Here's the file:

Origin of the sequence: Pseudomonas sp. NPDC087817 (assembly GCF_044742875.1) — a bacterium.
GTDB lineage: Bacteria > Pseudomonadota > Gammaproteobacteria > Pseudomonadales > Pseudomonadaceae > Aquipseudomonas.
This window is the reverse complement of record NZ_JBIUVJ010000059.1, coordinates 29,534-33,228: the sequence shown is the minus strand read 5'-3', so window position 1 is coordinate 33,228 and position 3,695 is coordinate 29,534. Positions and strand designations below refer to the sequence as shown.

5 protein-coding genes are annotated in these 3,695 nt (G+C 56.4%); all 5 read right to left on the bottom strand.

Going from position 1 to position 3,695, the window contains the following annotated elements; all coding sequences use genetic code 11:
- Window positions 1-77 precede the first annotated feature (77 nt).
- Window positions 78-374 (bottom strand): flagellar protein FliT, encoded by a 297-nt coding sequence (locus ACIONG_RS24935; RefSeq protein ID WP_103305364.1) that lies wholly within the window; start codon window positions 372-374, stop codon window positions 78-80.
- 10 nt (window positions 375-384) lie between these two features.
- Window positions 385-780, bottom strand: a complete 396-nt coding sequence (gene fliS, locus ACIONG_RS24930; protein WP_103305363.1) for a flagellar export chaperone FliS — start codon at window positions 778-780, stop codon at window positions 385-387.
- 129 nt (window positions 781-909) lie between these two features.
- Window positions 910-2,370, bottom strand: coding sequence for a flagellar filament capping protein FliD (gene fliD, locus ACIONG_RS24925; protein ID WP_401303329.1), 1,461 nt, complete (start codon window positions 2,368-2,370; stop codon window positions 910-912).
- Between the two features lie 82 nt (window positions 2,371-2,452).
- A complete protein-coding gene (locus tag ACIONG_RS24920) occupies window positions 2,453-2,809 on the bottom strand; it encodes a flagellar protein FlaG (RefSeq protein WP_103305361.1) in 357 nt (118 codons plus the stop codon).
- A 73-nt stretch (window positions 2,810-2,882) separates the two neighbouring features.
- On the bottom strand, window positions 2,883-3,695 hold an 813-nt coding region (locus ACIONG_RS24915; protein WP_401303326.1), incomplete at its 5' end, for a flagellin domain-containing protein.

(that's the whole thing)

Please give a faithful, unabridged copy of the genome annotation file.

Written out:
Origin of the sequence: Pseudomonas sp. NPDC087817 (assembly GCF_044742875.1) — a bacterium.
GTDB lineage: Bacteria > Pseudomonadota > Gammaproteobacteria > Pseudomonadales > Pseudomonadaceae > Aquipseudomonas.
This window is the reverse complement of record NZ_JBIUVJ010000059.1, coordinates 29,534-33,228: the sequence shown is the minus strand read 5'-3', so window position 1 is coordinate 33,228 and position 3,695 is coordinate 29,534. Positions and strand designations below refer to the sequence as shown.

5 protein-coding genes are annotated in these 3,695 nt (G+C 56.4%); all 5 read right to left on the bottom strand.

Going from position 1 to position 3,695, the window contains the following annotated elements; all coding sequences use genetic code 11:
- Window positions 1-77 precede the first annotated feature (77 nt).
- Window positions 78-374 (bottom strand): flagellar protein FliT, encoded by a 297-nt coding sequence (locus ACIONG_RS24935; RefSeq protein ID WP_103305364.1) that lies wholly within the window; start codon window positions 372-374, stop codon window positions 78-80.
- 10 nt (window positions 375-384) lie between these two features.
- Window positions 385-780, bottom strand: a complete 396-nt coding sequence (gene fliS, locus ACIONG_RS24930; protein WP_103305363.1) for a flagellar export chaperone FliS — start codon at window positions 778-780, stop codon at window positions 385-387.
- 129 nt (window positions 781-909) lie between these two features.
- Window positions 910-2,370, bottom strand: coding sequence for a flagellar filament capping protein FliD (gene fliD, locus ACIONG_RS24925; protein ID WP_401303329.1), 1,461 nt, complete (start codon window positions 2,368-2,370; stop codon window positions 910-912).
- Between the two features lie 82 nt (window positions 2,371-2,452).
- A complete protein-coding gene (locus tag ACIONG_RS24920) occupies window positions 2,453-2,809 on the bottom strand; it encodes a flagellar protein FlaG (RefSeq protein WP_103305361.1) in 357 nt (118 codons plus the stop codon).
- A 73-nt stretch (window positions 2,810-2,882) separates the two neighbouring features.
- On the bottom strand, window positions 2,883-3,695 hold an 813-nt coding region (locus ACIONG_RS24915; protein WP_401303326.1), incomplete at its 5' end, for a flagellin domain-containing protein.